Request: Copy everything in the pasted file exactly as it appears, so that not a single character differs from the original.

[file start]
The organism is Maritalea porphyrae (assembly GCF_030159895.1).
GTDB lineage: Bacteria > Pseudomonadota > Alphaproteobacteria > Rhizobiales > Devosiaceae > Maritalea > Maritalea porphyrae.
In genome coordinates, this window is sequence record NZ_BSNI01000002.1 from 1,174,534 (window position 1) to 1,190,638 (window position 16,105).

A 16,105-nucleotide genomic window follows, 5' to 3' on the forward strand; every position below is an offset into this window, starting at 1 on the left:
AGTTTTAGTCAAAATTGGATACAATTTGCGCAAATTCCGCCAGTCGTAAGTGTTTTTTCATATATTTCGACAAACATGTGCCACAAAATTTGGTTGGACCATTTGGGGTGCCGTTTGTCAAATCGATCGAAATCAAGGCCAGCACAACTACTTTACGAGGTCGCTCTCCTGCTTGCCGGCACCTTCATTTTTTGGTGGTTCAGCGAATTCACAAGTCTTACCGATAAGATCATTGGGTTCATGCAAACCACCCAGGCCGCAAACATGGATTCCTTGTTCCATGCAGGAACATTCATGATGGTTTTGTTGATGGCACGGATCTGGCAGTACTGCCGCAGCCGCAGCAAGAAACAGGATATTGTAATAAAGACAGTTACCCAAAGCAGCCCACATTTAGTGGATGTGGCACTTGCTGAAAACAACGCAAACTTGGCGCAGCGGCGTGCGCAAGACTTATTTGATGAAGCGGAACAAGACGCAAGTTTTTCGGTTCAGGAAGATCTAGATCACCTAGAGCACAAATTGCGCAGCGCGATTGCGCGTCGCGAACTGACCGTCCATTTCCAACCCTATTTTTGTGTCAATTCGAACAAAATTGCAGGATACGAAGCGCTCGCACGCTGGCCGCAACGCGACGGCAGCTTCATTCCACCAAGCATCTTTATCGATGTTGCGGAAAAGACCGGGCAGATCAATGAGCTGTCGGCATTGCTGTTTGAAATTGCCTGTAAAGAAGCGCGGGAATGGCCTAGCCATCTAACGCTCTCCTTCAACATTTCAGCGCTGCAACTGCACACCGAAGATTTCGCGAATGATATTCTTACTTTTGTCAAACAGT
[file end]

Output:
The organism is Maritalea porphyrae (assembly GCF_030159895.1).
GTDB lineage: Bacteria > Pseudomonadota > Alphaproteobacteria > Rhizobiales > Devosiaceae > Maritalea > Maritalea porphyrae.
In genome coordinates, this window is sequence record NZ_BSNI01000002.1 from 1,174,534 (window position 1) to 1,190,638 (window position 16,105).

A 16,105-nucleotide genomic window follows, 5' to 3' on the forward strand; every position below is an offset into this window, starting at 1 on the left:
AGTTTTAGTCAAAATTGGATACAATTTGCGCAAATTCCGCCAGTCGTAAGTGTTTTTTCATATATTTCGACAAACATGTGCCACAAAATTTGGTTGGACCATTTGGGGTGCCGTTTGTCAAATCGATCGAAATCAAGGCCAGCACAACTACTTTACGAGGTCGCTCTCCTGCTTGCCGGCACCTTCATTTTTTGGTGGTTCAGCGAATTCACAAGTCTTACCGATAAGATCATTGGGTTCATGCAAACCACCCAGGCCGCAAACATGGATTCCTTGTTCCATGCAGGAACATTCATGATGGTTTTGTTGATGGCACGGATCTGGCAGTACTGCCGCAGCCGCAGCAAGAAACAGGATATTGTAATAAAGACAGTTACCCAAAGCAGCCCACATTTAGTGGATGTGGCACTTGCTGAAAACAACGCAAACTTGGCGCAGCGGCGTGCGCAAGACTTATTTGATGAAGCGGAACAAGACGCAAGTTTTTCGGTTCAGGAAGATCTAGATCACCTAGAGCACAAATTGCGCAGCGCGATTGCGCGTCGCGAACTGACCGTCCATTTCCAACCCTATTTTTGTGTCAATTCGAACAAAATTGCAGGATACGAAGCGCTCGCACGCTGGCCGCAACGCGACGGCAGCTTCATTCCACCAAGCATCTTTATCGATGTTGCGGAAAAGACCGGGCAGATCAATGAGCTGTCGGCATTGCTGTTTGAAATTGCCTGTAAAGAAGCGCGGGAATGGCCTAGCCATCTAACGCTCTCCTTCAACATTTCAGCGCTGCAACTGCACACCGAAGATTTCGCGAATGATATTCTTACTTTTGTCAAACAGT